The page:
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Baptism with the Holy Spirit
Rev. Dr. David J. Fekete
December 4, 2011
Isaiah 40:1-11 Mark 1:1-8 Psalm 80
In both our readings this morning we see the topic of reformation. Reformation is the second step in spiritual rebirth, or what Swedenborg calls regeneration. Last Sunday we talked about repentance. This Sunday we will look at reformation. And next Sunday about regeneration. These are the Swedenborgian 3 “R’s”.
In our reading from Mark, John the Baptist says that when Jesus comes He will baptise with the Holy Spirit. This means that Jesus will regenerate us. In the baptism services of this church, we talk about regeneration. We say that baptism symbolises the spiritual cleansing of regeneration. For we are born for this world by our biological birth, and we are reborn for heaven by the spiritual cleansing of regeneration. Jesus tells us that we need to be reborn in order to enter heaven. He says, “Unless a man is born again, he cannot see the kingdom of God” (John 3:3). For some Christian denominations, being reborn is an instantaneous act when a person takes Christ into their life. For us, it is a lifelong process of character reformation. Swedenborg calls this process regeneration, which in Latin means “rebirth.” The process of regeneration is the same as letting God’s Holy Spirit into our soul, so that we are living in Jesus, and for Jesus. Jesus talks about this in John 15:5, “If a man remains in me and I in him, he will bear much fruit.”
To see how our passage from Isaiah treats regeneration we need to look at the internal sense. We are told to, “prepare the way for the Lord.” This means that we are to make ourselves fit to receive God. Then Isaiah talks about the process of reformation. He says,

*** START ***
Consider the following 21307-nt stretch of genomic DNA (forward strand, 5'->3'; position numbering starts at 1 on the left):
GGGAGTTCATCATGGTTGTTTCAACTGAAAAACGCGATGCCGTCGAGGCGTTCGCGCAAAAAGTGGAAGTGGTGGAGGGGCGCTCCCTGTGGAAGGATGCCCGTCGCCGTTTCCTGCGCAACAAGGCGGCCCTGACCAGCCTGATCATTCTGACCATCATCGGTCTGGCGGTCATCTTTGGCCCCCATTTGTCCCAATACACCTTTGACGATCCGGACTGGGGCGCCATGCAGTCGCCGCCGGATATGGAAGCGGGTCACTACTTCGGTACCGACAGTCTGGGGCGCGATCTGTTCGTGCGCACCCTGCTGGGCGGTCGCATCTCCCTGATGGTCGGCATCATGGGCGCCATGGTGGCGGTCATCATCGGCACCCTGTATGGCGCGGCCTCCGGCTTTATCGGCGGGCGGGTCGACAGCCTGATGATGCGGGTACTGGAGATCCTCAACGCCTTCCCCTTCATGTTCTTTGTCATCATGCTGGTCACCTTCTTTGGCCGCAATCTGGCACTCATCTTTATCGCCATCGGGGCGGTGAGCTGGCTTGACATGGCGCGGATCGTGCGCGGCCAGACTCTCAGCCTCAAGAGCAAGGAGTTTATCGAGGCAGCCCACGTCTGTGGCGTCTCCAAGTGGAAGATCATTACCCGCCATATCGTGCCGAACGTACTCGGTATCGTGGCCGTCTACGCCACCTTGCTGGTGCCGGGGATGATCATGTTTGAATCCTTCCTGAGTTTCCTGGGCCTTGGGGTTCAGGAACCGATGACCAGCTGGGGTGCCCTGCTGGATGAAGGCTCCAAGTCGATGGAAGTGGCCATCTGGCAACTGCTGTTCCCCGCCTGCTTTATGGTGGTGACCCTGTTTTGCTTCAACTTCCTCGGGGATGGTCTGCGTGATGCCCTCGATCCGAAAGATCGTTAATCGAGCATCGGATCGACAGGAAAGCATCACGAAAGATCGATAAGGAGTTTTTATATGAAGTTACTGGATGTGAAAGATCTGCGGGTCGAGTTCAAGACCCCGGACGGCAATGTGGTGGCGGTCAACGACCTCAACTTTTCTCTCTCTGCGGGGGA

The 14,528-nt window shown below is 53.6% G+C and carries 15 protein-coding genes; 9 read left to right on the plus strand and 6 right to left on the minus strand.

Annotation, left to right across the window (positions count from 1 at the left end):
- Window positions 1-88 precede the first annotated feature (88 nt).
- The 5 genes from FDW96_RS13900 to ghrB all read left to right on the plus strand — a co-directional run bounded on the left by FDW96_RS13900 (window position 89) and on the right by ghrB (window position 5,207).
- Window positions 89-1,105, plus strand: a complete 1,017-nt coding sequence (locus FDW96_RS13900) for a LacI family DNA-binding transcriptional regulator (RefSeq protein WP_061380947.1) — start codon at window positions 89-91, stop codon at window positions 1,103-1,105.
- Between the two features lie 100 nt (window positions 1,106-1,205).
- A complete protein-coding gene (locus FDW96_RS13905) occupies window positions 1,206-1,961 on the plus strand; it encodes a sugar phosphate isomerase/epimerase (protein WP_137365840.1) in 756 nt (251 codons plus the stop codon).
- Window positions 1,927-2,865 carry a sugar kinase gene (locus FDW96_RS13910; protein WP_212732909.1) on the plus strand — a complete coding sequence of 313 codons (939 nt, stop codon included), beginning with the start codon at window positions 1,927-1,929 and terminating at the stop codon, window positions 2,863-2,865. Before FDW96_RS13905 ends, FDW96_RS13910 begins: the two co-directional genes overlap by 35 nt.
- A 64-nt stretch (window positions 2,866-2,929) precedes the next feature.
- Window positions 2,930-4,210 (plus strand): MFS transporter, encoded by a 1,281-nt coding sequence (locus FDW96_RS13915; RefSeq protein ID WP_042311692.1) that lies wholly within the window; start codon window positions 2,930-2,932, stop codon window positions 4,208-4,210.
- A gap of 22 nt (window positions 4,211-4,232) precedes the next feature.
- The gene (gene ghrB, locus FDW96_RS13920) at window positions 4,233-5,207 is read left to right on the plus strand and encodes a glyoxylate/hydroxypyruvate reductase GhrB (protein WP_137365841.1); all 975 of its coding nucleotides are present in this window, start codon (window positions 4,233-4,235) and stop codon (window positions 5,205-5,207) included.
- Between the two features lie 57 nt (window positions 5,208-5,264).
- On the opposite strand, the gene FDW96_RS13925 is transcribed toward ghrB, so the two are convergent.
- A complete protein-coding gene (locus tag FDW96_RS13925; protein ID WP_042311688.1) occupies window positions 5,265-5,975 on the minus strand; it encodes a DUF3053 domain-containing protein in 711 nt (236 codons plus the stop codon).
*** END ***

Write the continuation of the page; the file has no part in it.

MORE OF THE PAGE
Every valley shall be raised up,
every mountain and hill made low;
the rough ground shall become level,
the rugged places a plain (Isaiah 40:4).
The valleys are the lower things of our personality. They are external knowledges and, in general, our lower self, or natural person. Raising up the valleys means that our natural person will be raised up from worldly interests into heavenly interests. It means that our lower self will be filled with heavenly goods and truths and that it will accord with the loves and truths of our higher selves. Making mountains low signifies lowering of self-interest or pride. Mountains mean pride when they are said to be lowered. And our spiritual washing means a breaking up of self-will and the desire to make everything go our way. So our Old Testament reading also treats the subject of reformation.
We saw last Sunday that repentance is the identification of sin. Reformation is when we act on the truths we know. Reformation is when we form our actions and thinking in accordance with the spiritual principles we know.
Repentance and reformation are essentially the same process. When we get to regeneration, though, things are quite different. Repentance and reformation are when we act on the truths we know to form our lives into an image of heaven, and into a likeness of God, our Creator. The stage of regeneration is when we are no longer acting from truth, but we then act from love. When we are in the stage called regeneration, we are no longer applying truths to our lives. Rather, we are acting from heavenly love because we have formed ourselves into a vessel that can hold God’s Spirit. These are two distinct stages. Swedenborg breaks these two stages down for us.